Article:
A new study estimates that more than 1,000 tons of microplastics from the air – equivalent to more than 123 million plastic water bottles – rain down onto protected areas in the western U.S. each year.
The discovery of the microplastics was a surprise. A research team was analyzing rainwater samples from national parks and wilderness areas across Colorado, as part of a pilot study on a new type of field equipment. They were shocked to find that the samples contained microplastics – plastic fragments less than 5 mm (2 inch) in length – including a rainbow of plastic fibers, as well as beads and shards.
We were shocked at the estimated deposition rates and kept trying to figure out where our calculations went wrong. We then confirmed through 32 different particle scans that roughly 4% of the atmospheric particles analyzed from these remote locations were synthetic polymers.
The world produced 348 million metric tons (over 7 billion pounds) of plastic in 2017, and global production shows no sign of slowing down. In the United States, the per capita production of plastic waste is 340 grams (12 ounces) per day. Although plastics’ high resilience and longevity make them useful in everyday life, these same properties mean that they fragment into tiny particles – microplastics – rather than degrade in the environment. These microplastics are known to accumulate in wastewaters, rivers, and ultimately the worlds’ oceans – and as Brahney’s team shows, they also accumulate in the atmosphere. Brahney said:
Several studies have attempted to quantify the global plastic cycle but were unaware of the atmospheric limb. Our data show the plastic cycle is reminiscent of the global water cycle, having atmospheric, oceanic, and terrestrial lifetimes.
The researchers examined the source and life history of microplastics that were deposited via rain versus via dry air. They found that nearby cities and population centers were the initial source of plastics in rain. In contrast, plastics from dry air showed indicators of long-range transport associated with large-scale atmospheric patterns. The researchers say this suggests that microplastics are small enough to be carried in the atmosphere across continents.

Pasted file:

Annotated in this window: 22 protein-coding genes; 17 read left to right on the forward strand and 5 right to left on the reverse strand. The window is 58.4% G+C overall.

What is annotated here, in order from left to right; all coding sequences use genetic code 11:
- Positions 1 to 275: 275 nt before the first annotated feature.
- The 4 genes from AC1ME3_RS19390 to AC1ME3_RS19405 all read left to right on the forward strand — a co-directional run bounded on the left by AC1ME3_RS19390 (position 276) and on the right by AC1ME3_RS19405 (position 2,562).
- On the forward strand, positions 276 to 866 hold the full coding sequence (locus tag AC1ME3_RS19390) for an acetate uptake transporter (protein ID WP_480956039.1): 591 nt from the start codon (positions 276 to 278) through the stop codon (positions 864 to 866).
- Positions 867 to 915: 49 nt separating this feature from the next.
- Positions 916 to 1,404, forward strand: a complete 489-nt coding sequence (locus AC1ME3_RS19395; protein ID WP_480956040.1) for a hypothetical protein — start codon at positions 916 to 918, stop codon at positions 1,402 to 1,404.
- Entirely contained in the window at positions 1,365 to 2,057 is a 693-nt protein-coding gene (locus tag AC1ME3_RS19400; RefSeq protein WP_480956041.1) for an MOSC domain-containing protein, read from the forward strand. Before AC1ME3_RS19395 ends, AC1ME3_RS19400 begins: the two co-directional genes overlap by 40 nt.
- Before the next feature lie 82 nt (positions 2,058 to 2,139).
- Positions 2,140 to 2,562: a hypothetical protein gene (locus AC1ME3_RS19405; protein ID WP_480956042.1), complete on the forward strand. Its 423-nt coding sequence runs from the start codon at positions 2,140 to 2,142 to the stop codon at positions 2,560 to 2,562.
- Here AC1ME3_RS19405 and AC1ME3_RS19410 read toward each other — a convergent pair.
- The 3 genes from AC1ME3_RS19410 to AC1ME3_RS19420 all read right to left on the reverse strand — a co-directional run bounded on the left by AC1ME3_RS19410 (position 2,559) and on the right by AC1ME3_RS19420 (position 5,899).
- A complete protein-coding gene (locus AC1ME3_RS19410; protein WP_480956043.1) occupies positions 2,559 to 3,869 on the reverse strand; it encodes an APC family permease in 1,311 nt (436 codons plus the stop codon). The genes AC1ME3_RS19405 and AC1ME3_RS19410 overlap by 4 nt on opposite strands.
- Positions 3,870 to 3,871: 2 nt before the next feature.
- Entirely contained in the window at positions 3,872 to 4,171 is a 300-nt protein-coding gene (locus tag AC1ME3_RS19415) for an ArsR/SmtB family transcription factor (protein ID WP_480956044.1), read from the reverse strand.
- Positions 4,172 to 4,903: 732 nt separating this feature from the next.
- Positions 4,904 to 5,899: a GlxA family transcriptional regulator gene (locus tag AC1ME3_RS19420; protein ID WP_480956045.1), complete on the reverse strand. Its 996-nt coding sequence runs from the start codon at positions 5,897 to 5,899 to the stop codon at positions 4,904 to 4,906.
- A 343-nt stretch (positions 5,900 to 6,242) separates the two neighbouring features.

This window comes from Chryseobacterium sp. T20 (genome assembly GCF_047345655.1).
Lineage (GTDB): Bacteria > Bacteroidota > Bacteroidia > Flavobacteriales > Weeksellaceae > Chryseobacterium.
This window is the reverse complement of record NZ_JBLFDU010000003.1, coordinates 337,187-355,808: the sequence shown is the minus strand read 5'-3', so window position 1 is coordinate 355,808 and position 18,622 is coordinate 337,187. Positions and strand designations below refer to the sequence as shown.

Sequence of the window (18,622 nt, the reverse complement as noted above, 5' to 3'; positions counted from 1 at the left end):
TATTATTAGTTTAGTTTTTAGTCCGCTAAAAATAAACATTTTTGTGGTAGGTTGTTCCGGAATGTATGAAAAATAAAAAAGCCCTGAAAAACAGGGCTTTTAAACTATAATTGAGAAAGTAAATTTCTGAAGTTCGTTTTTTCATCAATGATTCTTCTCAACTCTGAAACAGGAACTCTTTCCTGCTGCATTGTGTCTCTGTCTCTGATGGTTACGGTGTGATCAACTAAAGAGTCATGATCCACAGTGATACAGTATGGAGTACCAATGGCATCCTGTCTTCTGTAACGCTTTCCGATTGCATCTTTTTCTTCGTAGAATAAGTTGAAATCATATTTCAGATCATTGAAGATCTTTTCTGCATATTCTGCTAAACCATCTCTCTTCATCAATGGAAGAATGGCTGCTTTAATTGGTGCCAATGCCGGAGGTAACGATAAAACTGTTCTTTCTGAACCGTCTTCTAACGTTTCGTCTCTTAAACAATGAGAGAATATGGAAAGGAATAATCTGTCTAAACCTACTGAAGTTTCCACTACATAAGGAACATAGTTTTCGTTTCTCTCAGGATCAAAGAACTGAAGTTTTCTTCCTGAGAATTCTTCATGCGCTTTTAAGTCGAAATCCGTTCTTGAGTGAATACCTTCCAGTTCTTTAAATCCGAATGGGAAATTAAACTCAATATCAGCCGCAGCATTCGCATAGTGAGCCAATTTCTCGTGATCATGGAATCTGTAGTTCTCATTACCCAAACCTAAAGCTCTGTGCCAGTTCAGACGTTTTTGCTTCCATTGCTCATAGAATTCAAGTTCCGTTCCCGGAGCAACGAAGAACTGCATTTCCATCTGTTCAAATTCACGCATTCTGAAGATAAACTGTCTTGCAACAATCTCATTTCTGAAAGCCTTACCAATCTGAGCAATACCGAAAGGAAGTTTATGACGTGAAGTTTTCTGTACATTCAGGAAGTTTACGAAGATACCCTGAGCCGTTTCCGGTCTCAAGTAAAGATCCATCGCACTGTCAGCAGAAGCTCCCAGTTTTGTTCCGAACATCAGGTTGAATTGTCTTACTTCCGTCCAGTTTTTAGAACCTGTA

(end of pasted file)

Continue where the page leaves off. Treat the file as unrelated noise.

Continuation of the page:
Most of the plastics deposited in both wet and dry samples were microfibers from clothing and industrial materials. Approximately 30% of the particles were brightly-colored microbeads, but not those commonly associated with personal care products. These microbeads were acrylic and likely derived from industrial paints and coatings. Other particles were fragments of larger pieces of plastic. The report notes:
This result, combined with the size distribution of identified plastics, and the relationship to global-scale climate patterns, suggest that plastic emission sources have extended well beyond our population centers and, through their longevity, spiral through the Earth system.
The researchers made weekly and monthly examinations of wet and dry samples from 11 sites, and estimate that more than 1,000 tons of microplastics are deposited onto protected lands in the western U.S. each year. A staggering 4% of the atmospheric particulates that the researchers identified collected in the samples from these remote locations were plastic polymers.
The ubiquity of microplastics in the atmosphere has unknown consequences for human and animal health, but the size ranges the researchers observed were well within that which accumulate in lung tissue.